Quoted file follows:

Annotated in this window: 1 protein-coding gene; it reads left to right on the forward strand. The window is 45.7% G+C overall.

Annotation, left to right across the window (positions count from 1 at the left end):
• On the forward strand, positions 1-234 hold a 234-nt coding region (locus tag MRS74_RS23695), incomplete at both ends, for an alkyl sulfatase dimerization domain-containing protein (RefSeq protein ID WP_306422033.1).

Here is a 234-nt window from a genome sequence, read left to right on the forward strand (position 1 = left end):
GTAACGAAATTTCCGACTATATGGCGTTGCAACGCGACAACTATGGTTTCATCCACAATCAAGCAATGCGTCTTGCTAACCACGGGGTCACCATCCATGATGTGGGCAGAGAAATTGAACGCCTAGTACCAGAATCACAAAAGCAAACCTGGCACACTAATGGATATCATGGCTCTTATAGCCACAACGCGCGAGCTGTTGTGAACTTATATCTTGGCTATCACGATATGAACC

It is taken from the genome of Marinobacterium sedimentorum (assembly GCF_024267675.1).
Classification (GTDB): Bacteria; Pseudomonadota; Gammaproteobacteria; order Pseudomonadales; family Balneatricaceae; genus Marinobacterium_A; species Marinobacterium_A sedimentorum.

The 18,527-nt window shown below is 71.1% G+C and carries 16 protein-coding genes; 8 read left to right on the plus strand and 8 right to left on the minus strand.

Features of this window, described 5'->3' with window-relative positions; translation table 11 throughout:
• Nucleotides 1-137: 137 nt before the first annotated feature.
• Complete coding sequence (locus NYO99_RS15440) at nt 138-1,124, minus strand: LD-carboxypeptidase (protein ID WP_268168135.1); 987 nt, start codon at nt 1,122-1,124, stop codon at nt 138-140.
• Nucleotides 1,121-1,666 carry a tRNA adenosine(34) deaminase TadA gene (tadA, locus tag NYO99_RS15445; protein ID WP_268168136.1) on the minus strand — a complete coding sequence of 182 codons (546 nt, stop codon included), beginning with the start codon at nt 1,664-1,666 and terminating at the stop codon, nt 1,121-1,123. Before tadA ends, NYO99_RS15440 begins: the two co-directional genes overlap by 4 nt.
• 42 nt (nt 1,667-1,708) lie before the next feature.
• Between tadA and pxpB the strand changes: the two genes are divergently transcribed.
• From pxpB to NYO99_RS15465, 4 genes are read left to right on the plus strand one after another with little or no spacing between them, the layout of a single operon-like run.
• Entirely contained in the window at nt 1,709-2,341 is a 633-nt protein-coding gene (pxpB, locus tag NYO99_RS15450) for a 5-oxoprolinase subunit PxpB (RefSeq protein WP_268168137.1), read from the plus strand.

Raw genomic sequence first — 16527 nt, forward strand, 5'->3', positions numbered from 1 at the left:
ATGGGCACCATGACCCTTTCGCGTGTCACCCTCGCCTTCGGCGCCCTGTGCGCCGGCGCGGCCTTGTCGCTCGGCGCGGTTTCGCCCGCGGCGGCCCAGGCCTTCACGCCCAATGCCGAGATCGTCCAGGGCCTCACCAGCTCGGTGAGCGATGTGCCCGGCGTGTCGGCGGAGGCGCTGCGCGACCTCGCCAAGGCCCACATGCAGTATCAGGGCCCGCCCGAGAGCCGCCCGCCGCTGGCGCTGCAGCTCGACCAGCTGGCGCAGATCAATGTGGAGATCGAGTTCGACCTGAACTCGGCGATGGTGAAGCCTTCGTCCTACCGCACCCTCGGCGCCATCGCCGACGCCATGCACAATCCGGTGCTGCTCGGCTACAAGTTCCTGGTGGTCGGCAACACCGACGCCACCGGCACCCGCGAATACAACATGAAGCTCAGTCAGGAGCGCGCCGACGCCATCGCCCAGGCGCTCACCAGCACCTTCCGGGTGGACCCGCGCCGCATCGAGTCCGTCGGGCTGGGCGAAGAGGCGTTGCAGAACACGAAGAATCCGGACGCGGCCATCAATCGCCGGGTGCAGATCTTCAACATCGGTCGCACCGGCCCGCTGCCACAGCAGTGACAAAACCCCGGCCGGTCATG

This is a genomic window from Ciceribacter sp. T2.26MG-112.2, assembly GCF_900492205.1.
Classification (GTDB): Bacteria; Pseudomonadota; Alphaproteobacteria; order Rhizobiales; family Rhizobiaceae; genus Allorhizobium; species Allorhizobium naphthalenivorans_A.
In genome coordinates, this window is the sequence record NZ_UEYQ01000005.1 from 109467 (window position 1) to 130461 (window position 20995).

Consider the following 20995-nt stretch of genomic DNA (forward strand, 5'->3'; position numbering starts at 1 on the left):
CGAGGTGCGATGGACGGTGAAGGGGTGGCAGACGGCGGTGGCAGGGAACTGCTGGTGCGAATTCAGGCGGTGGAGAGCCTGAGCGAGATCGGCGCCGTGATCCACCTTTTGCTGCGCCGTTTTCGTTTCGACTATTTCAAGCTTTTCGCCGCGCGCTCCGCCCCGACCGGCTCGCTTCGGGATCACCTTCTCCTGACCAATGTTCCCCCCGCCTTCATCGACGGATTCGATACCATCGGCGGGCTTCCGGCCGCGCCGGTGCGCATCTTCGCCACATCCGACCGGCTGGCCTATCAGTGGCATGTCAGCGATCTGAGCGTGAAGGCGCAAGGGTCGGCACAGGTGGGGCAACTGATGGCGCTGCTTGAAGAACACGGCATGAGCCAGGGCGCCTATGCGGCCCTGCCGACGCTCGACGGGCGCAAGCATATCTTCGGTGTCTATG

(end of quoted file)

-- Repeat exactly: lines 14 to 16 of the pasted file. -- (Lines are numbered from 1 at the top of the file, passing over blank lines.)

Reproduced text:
• Between tadA and pxpB the strand changes: the two genes are divergently transcribed.
• From pxpB to NYO99_RS15465, 4 genes are read left to right on the plus strand one after another with little or no spacing between them, the layout of a single operon-like run.
• Entirely contained in the window at nt 1,709-2,341 is a 633-nt protein-coding gene (pxpB, locus tag NYO99_RS15450) for a 5-oxoprolinase subunit PxpB (RefSeq protein WP_268168137.1), read from the plus strand.